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The difference between publishing here and overseas

LAURI KUBUITSILE
People new to publishing may not understand that getting a publishing deal here in Southern Africa is very different from getting a publishing deal in the United Kingdom or the United States. The main differences are agents and advances.

Overseas you need a literary agent

Nearly all overseas publishers of any size will not accept submissions directly from a writer. You will first need to find a literary agent. Most well-established literary agents will have websites where they will explain the types of books and writers that they represent and how they want writers to submit to them. Once an agent takes you on, the agent will now begin to send your manuscript to publishing houses. Literary agents get paid for the work they do from a percentage of their writers’ incomes, usually between 10-15 percent. The writer pays them nothing directly. This is an incentive for them to get the best deals for their writers.

In Southern Africa, in almost every case, publishers accept submissions directly from the writer; you do not need a literary agent. In fact, I have only heard of one literary agency in South Africa and I am not sure how successful they are.

A good literary agent has important connections within the industry. Her opinion is highly regarded by publishers so that when she says she has a good manuscript for them to look at, they jump for it. A literary agent will also sometimes guide you on how to improve a manuscript that is not quite ready, they will help negotiate better contracts, royalties and advances, and will sell translation and other rights.

 

In Southern Africa, writers rarely get advances.

If you have a publishing deal overseas, you will normally be paid an advance. This advance is based on the anticipated sales for the first year. It is an advance on royalties and needs to be paid back. In the first year, your royalty statement will show a negative balance. As your book sells and you earn royalties, this money will be deducted from your advance. You’ll not actually earn anything more from your book until the advance has been paid back. Quite often authors never manage to sell enough books to pay off their advance, but have no fear, publishers will not ask you to pay the money back from your pocket.  The only time a publisher will go after the author for repayment on an advance would be when the author does not fulfil her end of the contract, for example, not delivering the manuscript.

The advance is normally paid out

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in three instalments: one third paid upon signing the contract, one third paid once the manuscript is delivered and accepted by the publisher, and the final third paid when the book comes out, that might be as long as two to three years after the signing of the contract.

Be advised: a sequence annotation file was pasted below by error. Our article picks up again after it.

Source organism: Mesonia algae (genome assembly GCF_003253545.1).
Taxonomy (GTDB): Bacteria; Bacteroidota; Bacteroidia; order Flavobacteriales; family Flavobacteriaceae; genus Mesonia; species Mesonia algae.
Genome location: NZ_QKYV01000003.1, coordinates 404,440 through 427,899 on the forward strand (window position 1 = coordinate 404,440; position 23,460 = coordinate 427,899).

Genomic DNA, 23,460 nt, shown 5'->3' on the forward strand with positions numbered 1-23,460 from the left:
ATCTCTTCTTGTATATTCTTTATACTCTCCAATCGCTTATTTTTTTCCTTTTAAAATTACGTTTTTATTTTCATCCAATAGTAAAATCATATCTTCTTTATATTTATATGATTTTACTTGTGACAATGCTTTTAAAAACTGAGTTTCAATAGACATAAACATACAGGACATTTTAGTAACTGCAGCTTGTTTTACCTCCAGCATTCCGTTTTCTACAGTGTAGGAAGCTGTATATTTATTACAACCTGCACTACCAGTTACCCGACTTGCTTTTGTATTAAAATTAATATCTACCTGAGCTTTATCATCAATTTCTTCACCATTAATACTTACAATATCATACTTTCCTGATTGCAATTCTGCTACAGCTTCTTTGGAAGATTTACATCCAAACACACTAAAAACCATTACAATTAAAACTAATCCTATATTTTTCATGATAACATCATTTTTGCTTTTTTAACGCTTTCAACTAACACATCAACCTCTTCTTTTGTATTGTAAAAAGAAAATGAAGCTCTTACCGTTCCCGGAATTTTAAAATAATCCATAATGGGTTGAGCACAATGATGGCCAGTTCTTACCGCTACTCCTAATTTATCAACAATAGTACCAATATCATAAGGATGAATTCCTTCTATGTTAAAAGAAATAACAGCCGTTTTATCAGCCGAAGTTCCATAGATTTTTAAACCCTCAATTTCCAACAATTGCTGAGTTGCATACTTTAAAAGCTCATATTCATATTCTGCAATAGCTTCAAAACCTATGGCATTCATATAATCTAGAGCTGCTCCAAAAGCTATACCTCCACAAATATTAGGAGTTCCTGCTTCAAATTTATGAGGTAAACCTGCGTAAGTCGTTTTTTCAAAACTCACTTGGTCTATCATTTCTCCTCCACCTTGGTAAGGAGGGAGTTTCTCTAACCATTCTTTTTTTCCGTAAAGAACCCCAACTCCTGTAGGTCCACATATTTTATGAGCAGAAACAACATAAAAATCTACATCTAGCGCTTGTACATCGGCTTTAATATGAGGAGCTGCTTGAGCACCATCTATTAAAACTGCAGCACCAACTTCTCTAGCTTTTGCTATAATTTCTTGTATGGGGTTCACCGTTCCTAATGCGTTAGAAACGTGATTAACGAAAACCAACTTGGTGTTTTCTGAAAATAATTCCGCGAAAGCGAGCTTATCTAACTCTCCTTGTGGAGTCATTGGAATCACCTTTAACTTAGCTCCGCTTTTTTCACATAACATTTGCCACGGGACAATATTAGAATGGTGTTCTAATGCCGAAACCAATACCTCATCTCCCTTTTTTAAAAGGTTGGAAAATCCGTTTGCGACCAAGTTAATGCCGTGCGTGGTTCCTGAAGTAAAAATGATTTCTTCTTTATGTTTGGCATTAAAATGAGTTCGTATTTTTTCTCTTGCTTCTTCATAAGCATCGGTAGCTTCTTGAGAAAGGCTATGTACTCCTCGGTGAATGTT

Publishers in Southern Africa rarely pay advances. Instead when your book sells you will earn royalties on sales straight away. If your book is selling for P200, you should know that in most cases (nearly all in my experience) you will not be paid your 10% on the P200. The publisher has given the bookstore a discount, between 30-60 percent, and your royalties are calculated on the sale of the book after the discount. Most publishers in Southern Africa pay royalties once per year, a few twice a year. Normally accounts are closed three to four months before the payment of the royalties so that the statements can be prepared.

The royalty statement is a complicated and varied animal but at the very least it should have the number of books in stock (in the warehouse), the number of books sold in that period, the price the books were sold at, and the total earned. Advances may seem like a very good thing. At least it pushes the publisher to do what they claim to be able to do - sell your book, since also want to get their money back. For writers, though, sometimes advances can be a problem. If your book does not sell enough to pay back the advance, the publisher might be unwilling to publish your next book and since such information is public, it might affect your ability to find a different publisher too.

I might just mention that there is the one-off payment option as well. In this case you get neither an advance nor royalties. Instead the publisher will pay you a one-off payment to publish your book, usually paid when the manuscript is accepted and edits are finished. You will get paid nothing more. If the book goes on to sell 100,000 copies or 100 copies, it will mean nothing to your bank account, though quite a bit to the publisher’s. My personal feeling is that a writer should never take this option if they do not have to.



Its all I write

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